Skip to content

The Cambria, London, 6 April 2016

10 April 2016

When Esther staged a Spirited Bodies group life modelling event at Bargehouse on London’s southbank back in November last year, Tatiana Moressoni kindly agreed to be official photographer. Spirited Sound at Bargehouse was a magnificent success, and Tatiana’s photos were a superb record, so Esther and I gladly repaid the favour by modelling together for her Camberwell Life Drawing group at The Cambria pub.

cambria-20160406

The session was billed as ~LONG Poses~ but in practice this simply meant no quick dynamic work. In the first half we would be posing for 15-minutes, another 15-minutes and 30-minutes. Most of our recent duo work has been cosy and gentle, so for variety we decided to start this one with us both standing and our hands upon each other, as if locked in some kind of struggle.

cambria-20160406-1-00

cambria-20160406-1-01
cambria-20160406-1-02
cambria-20160406-1-03
cambria-20160406-1-04

We were expecting it to be a lot easier to pick poses for this session because: (a) our backs would be against the wall rather than in the round; (b) we could make ourselves comfortable on The Cambria’s majestic red sofa that has served so many fine models. For the next 15-minutes, Esther remained standing with hands on my shoulders while I perched on the sofa’s front and wrapped my arms around her from behind.

cambria-20160406-2-00

cambria-20160406-2-01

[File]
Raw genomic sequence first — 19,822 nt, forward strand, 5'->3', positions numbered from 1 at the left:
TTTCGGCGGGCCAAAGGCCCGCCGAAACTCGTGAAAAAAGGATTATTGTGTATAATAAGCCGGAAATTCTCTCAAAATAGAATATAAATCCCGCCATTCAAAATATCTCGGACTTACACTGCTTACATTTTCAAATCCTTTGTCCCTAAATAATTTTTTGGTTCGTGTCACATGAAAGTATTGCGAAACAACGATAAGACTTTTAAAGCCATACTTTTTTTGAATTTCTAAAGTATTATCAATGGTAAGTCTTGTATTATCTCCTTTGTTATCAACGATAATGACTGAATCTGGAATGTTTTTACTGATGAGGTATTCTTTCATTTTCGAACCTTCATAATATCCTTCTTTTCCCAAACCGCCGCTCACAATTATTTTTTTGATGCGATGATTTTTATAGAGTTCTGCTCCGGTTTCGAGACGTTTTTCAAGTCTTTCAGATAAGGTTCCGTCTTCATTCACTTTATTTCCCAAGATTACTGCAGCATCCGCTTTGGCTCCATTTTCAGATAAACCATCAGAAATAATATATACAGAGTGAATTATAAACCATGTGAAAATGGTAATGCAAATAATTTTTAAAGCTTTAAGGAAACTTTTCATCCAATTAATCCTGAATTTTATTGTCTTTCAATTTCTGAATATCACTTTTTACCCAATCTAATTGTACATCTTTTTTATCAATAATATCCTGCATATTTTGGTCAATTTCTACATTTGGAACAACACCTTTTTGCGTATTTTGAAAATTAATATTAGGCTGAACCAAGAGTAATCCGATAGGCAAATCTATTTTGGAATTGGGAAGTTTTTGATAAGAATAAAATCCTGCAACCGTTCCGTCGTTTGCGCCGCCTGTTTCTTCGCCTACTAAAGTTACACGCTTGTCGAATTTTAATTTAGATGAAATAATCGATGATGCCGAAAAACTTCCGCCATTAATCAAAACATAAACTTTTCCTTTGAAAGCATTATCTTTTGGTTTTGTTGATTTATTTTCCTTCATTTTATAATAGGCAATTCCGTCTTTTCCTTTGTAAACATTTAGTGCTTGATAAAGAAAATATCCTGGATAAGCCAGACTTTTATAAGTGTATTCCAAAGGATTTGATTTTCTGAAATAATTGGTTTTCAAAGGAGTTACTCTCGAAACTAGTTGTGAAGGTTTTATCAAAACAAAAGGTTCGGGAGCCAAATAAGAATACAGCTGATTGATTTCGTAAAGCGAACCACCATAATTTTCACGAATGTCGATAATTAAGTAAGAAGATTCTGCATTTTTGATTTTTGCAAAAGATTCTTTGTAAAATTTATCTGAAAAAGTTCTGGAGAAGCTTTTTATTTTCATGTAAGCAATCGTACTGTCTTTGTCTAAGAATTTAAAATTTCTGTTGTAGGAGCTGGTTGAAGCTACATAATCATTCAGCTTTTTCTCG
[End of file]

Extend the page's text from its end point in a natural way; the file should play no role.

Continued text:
cambria-20160406-2-02
cambria-20160406-2-03
cambria-20160406-2-04
cambria-20160406-2-05
cambria-20160406-2-06

Predictions of comfort proved to be premature, alas. Very early on in this one I began to slip back gradually from the firm edge, down into the soft cushions. The only way I could sustain the pose was to support much of my weight through my thigh muscles; hard going for quarter of an hour. At least our half-hour seated pose before the interval was soft, tender and well-supported for us both.

cambria-20160406-3-00

cambria-20160406-3-01
cambria-20160406-3-02
cambria-20160406-3-03
cambria-20160406-3-04

cambria-20160406-3-05

cambria-20160406-3-06

cambria-20160406-3-07
cambria-20160406-3-08

For the second half, artists were asked whether they would rather have one 45-minute pose or two 20-25 minute poses. Apparently they usually choose the latter so we had already got our first pose worked out for it – a kind of role-reversed Pietà. Needless to say this time they preferred the single pose. We stayed with our idea but it was a real strain for Esther. She did tremendously well, even with a break to stretch.

cambria-20160406-4-00

cambria-20160406-4-01

cambria-20160406-4-02

cambria-20160406-4-11

cambria-20160406-4-03

cambria-20160406-4-04

cambria-20160406-4-05

cambria-20160406-4-07
cambria-20160406-4-08
cambria-20160406-4-09
cambria-20160406-4-10
cambria-20160406-4-06
cambria-20160406-4-12

cambria-20160406-4-13

Our work had inspired some sublime art. This was the first time two models had been booked for an evening at The Cambria, and Tatiana’s social media marketing seemed to have struck a chord – after a period of varying numbers in attendance, this session attracted no fewer than 20 artists. We shared a celebratory bottle of wine and stories from London’s art rooms. It had been good to repay one success with another.

Advertisements

From → Art

Leave a Comment

Leave a Reply

Fill in your details below or click an icon to log in:

WordPress.com Logo

You are commenting using your WordPress.com account. Log Out / Change )

Twitter picture

You are commenting using your Twitter account. Log Out / Change )

Facebook photo

You are commenting using your Facebook account. Log Out / Change )

Google+ photo

You are commenting using your Google+ account. Log Out / Change )

Connecting to %s

%d bloggers like this: